Inner product space
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In mathematics, an inner product space is a vector space with additional structure, an inner product, scalar product or dot product, which allows us to introduce geometrical notions such as angles and lengths of vectors. Inner product spaces are generalizations of Euclidean space (with the dot product as the inner product) and are studied in functional analysis. An inner product space is also called a preHilbert space, since its completion with respect to the metric induced by its inner product is a Hilbert space.
Inner product spaces were referred to as unitary spaces in earlier work, although this terminology is now rarely used.
Contents 
Definitions
In the following article, the field of scalars denoted F is either the field of real numbers R or the field of complex numbers C. See below.
Formally, an inner product space is a vector space V over the field F together with a map, called an inner product
 <math> \langle \cdot, \cdot \rangle : V \times V \rightarrow \mathbf{F} <math>
satisfying the following axioms:
 Additivity:
 <math>\forall x,y,z \in V,\ \langle x,y+z\rangle = \langle x,y \rangle + \langle x,z \rangle<math>
 and <math>\langle x+y,z\rangle = \langle x,z \rangle + \langle y,z \rangle<math>
 Nonnegativity:
 <math>\forall x \in V,\ \langle x,x\rangle \ge 0.<math>
 Nondegeneracy:
 <math>\forall x \in V,\ \langle x,x\rangle = 0 \mbox{ iff } x = 0. <math>
 Conjugate symmetry:
 <math>\forall x,y\in V,\ \langle x,y\rangle =\overline{\langle y,x\rangle}<math>
 (Conjugation is also often written with an asterisk, as in <y,x>*, as is the conjugate transpose.)
 <math>\forall b\in F,\ \forall x,y\in V,\ \langle x,by\rangle= b \langle x,y\rangle<math>
 <math>\forall x,y,z\in V,\ \langle x,y+z\rangle= \langle x,y\rangle+ \langle x,z\rangle.<math>
 By combining these with conjugate symmetry, we get:
 <math>\forall a\in F,\ \forall x,y\in V,\ \langle ax,y\rangle= \overline{a} \langle x,y\rangle<math>
 <math>\forall x,y,z\in V,\ \langle x+y,z\rangle= \langle x,z\rangle+ \langle y,z\rangle.<math>
Note that if F=R, then the conjugate symmetry property is simply symmetry of the inner product, i.e.
 <math> \langle x,y\rangle=\langle y,x\rangle<math>
In this case, sesquilinearity becomes standard linearity.
Remark. Many mathematical authors require an inner product to be linear in the first argument and conjugatelinear in the second argument, contrary to the convention adopted above. This change is immaterial, but the definition above ensures a smoother connection to the braket notation used by physicists in quantum mechanics and is now often used by mathematicians as well. Some authors adopt the convention that < , > is linear in the first component while <  > is linear in the second component, although this is by no means universal. For instance the G. Emch reference does not follow this convention.
There are various technical reasons why it is necessary to restrict the basefield to R and C in the definition. Briefly, the basefield has to contain an ordered subfield (in order for nonnegativity to make sense) and therefore has to have characteristic equal to 0. This immediately excludes finite fields. The basefield has to have additional structure, such as a distinguished automorphism.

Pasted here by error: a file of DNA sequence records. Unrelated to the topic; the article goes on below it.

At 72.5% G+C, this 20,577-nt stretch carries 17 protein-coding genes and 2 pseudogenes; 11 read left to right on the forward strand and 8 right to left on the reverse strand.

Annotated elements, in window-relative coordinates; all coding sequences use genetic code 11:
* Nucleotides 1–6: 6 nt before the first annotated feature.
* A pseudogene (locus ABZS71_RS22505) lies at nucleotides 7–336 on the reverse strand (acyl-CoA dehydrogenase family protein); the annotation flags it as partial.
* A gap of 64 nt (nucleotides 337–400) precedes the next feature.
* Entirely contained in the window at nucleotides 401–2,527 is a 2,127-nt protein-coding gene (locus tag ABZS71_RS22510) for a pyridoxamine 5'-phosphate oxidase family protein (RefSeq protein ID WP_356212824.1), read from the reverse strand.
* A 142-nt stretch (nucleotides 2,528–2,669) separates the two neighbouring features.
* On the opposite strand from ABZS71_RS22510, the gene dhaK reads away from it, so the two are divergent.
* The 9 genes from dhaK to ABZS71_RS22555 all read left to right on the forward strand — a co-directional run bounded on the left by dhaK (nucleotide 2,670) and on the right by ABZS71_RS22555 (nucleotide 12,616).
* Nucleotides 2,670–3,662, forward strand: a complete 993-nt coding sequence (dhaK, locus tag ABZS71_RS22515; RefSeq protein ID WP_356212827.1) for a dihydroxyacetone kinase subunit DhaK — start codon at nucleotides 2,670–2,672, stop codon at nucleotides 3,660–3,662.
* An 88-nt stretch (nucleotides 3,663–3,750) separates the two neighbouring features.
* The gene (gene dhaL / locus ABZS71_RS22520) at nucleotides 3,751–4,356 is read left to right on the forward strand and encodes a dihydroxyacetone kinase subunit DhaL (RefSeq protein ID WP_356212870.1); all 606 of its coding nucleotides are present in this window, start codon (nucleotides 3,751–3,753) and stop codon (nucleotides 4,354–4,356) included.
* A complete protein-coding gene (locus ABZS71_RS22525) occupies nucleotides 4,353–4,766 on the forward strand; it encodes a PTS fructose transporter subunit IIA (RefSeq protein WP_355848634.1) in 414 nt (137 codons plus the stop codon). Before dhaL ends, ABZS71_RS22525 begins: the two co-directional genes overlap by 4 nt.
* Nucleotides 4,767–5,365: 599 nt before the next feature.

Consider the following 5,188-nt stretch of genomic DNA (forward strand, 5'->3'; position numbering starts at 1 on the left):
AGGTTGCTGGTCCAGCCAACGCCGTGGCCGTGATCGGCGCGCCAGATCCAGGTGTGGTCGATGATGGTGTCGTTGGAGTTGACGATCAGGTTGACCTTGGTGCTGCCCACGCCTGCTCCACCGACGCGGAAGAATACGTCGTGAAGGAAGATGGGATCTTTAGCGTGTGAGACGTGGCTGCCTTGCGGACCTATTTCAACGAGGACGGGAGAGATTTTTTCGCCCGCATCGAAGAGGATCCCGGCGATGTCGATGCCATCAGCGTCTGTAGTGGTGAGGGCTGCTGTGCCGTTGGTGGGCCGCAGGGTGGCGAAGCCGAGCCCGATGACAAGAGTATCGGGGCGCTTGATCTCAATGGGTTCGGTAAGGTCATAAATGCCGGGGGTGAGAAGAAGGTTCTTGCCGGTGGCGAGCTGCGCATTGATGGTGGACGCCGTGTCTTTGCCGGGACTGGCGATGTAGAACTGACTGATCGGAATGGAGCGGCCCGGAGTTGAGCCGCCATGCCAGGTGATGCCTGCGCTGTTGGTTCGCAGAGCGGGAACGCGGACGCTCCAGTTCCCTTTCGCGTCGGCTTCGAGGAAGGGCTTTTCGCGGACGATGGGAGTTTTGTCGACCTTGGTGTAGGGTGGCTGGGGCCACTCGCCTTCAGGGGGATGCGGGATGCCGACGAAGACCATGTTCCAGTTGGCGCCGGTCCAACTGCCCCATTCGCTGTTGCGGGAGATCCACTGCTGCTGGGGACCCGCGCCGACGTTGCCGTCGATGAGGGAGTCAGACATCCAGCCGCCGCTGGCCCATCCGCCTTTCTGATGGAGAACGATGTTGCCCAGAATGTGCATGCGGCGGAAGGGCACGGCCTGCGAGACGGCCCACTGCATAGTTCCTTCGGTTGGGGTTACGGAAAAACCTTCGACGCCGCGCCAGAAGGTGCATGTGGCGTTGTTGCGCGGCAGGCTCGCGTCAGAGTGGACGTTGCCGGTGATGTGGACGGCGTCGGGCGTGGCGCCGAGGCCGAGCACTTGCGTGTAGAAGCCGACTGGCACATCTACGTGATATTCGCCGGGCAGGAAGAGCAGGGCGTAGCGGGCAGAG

In some cases we need to consider nonnegative semidefinite sesquilinear forms. This means that <x, x> is only required to be nonnegative. We show how to treat these below.
Examples
A trivial example are the real numbers with the standard multiplication as the inner product
 <math>\langle x,y\rangle := xy<math>
More generally any Euclidean space R^{n} with the dot product is an inner product space
 <math>\langle (x_1,\ldots, x_n),(y_1,\ldots, y_n)\rangle := \sum_{i=1}^{n} x_i y_i = x_1 y_1 + \cdots + x_n y_n<math>
Even more generally any positivedefinite matrix M can be used to define an inner product on C^{n} as
 <math>\langle \mathbf{x},\mathbf{y}\rangle := \mathbf{x}^*\mathbf{M}\mathbf{y}<math>
with x^{*} the conjugate transpose of x.
The article on Hilbert space has several examples of inner product spaces wherein the metric induced by the inner product yields a complete metric space. An example of an inner product which induces an incomplete metric occurs with the space C[a, b] of continuous complex valued functions on the interval [a,b]. The inner product is
 <math> \langle f , g \rangle := \int_a^b \overline{f(t)} g(t) \, dt <math>
This space is not complete; consider for example, for the interval [0,1] the sequence of functions { f_{k} }_{k} where
 f_{k}(t) is 1 for t in the subinterval [0, 1/2]
 f_{k}(t) is 0 for t in the subinterval [1/2 + 1/k, 1]
 f_{k} is affine in [1/2, 1/2 + 1/k]
This sequence is a Cauchy sequence which does not converge to a continuous function.
Norms on inner product spaces
Inner product spaces have a naturally defined norm
 <math> \x\ =\sqrt{\langle x, x\rangle}.<math>
This is well defined by the nonnegativity axiom of the definition of inner product space. The norm is thought of as the length of the vector x. Directly from the axioms, we can prove the following:
 CauchySchwarz inequality: for x, y elements of V
 <math> \langle x,y\rangle \leq \x\ \cdot \y\ <math>
 with equality if and only if x and y are linearly dependent. This is one of the most important inequalities in mathematics. It is also known in the Russian mathematical literature as the CauchyBunyakowskiSchwarz inequality.
 Because of its importance, its short proof should be noted. To prove this inequality note it is trivial in the case y = 0. Thus we may assume <y, y> is nonzero. Thus we may let
 <math> \lambda = \langle y , y \rangle^{1} \langle y, x\rangle<math>
 and it follows that
 <math> 0 \leq \langle x \lambda y, x \lambda y \rangle = \langle x, x\rangle  \langle y , y \rangle^{1}  \langle x,y\rangle^2. <math>
 multiplying out, the result follows.
 The geometric interpretation of the inner product in terms of angle and length, motivates much of the geometric terminology we use in regard to these spaces. Indeed, an immediate consequence of the CauchySchwarz inequality is that it justifies defining the angle between two nonzero vectors x and y (at least in the case F = R) by the identity
 <math>\operatorname{angle}(x,y) = \arccos \frac{\langle x, y \rangle}{\x\ \cdot \y\}.<math>
 We assume the value of the angle is chosen to be in the interval (−π, +π]. This is in analogy to the familiar situation in twodimensional Euclidean space. Correspondingly, we will say that nonzero vectors x, y of V are orthogonal iff their inner product is zero.
 Homogeneity: for x an element of V an r a scalar
 <math> \r \cdot x\ = r \cdot \ x\.<math>
 The homogeneity property is completely trivial to prove.